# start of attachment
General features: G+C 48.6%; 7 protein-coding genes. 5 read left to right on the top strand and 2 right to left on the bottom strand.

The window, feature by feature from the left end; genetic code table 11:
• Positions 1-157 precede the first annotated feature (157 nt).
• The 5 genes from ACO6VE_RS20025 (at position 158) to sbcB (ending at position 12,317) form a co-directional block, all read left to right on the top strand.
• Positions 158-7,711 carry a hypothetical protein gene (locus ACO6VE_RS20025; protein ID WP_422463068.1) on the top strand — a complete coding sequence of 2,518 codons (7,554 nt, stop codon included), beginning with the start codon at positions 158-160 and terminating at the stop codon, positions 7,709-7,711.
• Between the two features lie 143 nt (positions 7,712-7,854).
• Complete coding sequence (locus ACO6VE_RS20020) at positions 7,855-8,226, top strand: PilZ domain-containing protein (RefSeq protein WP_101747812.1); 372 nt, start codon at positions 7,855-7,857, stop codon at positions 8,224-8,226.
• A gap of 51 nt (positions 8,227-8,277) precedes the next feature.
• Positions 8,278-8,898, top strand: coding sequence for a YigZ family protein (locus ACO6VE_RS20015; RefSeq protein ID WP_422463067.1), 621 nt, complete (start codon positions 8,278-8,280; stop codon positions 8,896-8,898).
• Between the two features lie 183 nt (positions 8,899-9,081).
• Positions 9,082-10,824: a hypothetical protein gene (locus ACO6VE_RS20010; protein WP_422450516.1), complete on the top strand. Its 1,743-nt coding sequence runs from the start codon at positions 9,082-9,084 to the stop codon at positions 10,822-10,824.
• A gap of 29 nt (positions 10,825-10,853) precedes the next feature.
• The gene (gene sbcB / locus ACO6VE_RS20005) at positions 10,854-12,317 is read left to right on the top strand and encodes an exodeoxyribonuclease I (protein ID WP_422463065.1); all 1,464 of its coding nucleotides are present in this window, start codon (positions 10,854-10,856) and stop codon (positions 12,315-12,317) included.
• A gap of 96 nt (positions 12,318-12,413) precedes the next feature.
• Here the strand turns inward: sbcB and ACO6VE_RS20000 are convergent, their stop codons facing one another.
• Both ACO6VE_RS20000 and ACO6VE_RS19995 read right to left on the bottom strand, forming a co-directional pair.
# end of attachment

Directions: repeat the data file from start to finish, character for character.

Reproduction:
General features: G+C 48.6%; 7 protein-coding genes. 5 read left to right on the top strand and 2 right to left on the bottom strand.

The window, feature by feature from the left end; genetic code table 11:
• Positions 1-157 precede the first annotated feature (157 nt).
• The 5 genes from ACO6VE_RS20025 (at position 158) to sbcB (ending at position 12,317) form a co-directional block, all read left to right on the top strand.
• Positions 158-7,711 carry a hypothetical protein gene (locus ACO6VE_RS20025; protein ID WP_422463068.1) on the top strand — a complete coding sequence of 2,518 codons (7,554 nt, stop codon included), beginning with the start codon at positions 158-160 and terminating at the stop codon, positions 7,709-7,711.
• Between the two features lie 143 nt (positions 7,712-7,854).
• Complete coding sequence (locus ACO6VE_RS20020) at positions 7,855-8,226, top strand: PilZ domain-containing protein (RefSeq protein WP_101747812.1); 372 nt, start codon at positions 7,855-7,857, stop codon at positions 8,224-8,226.
• A gap of 51 nt (positions 8,227-8,277) precedes the next feature.
• Positions 8,278-8,898, top strand: coding sequence for a YigZ family protein (locus ACO6VE_RS20015; RefSeq protein ID WP_422463067.1), 621 nt, complete (start codon positions 8,278-8,280; stop codon positions 8,896-8,898).
• Between the two features lie 183 nt (positions 8,899-9,081).
• Positions 9,082-10,824: a hypothetical protein gene (locus ACO6VE_RS20010; protein WP_422450516.1), complete on the top strand. Its 1,743-nt coding sequence runs from the start codon at positions 9,082-9,084 to the stop codon at positions 10,822-10,824.
• A gap of 29 nt (positions 10,825-10,853) precedes the next feature.
• The gene (gene sbcB / locus ACO6VE_RS20005) at positions 10,854-12,317 is read left to right on the top strand and encodes an exodeoxyribonuclease I (protein ID WP_422463065.1); all 1,464 of its coding nucleotides are present in this window, start codon (positions 10,854-10,856) and stop codon (positions 12,315-12,317) included.
• A gap of 96 nt (positions 12,318-12,413) precedes the next feature.
• Here the strand turns inward: sbcB and ACO6VE_RS20000 are convergent, their stop codons facing one another.
• Both ACO6VE_RS20000 and ACO6VE_RS19995 read right to left on the bottom strand, forming a co-directional pair.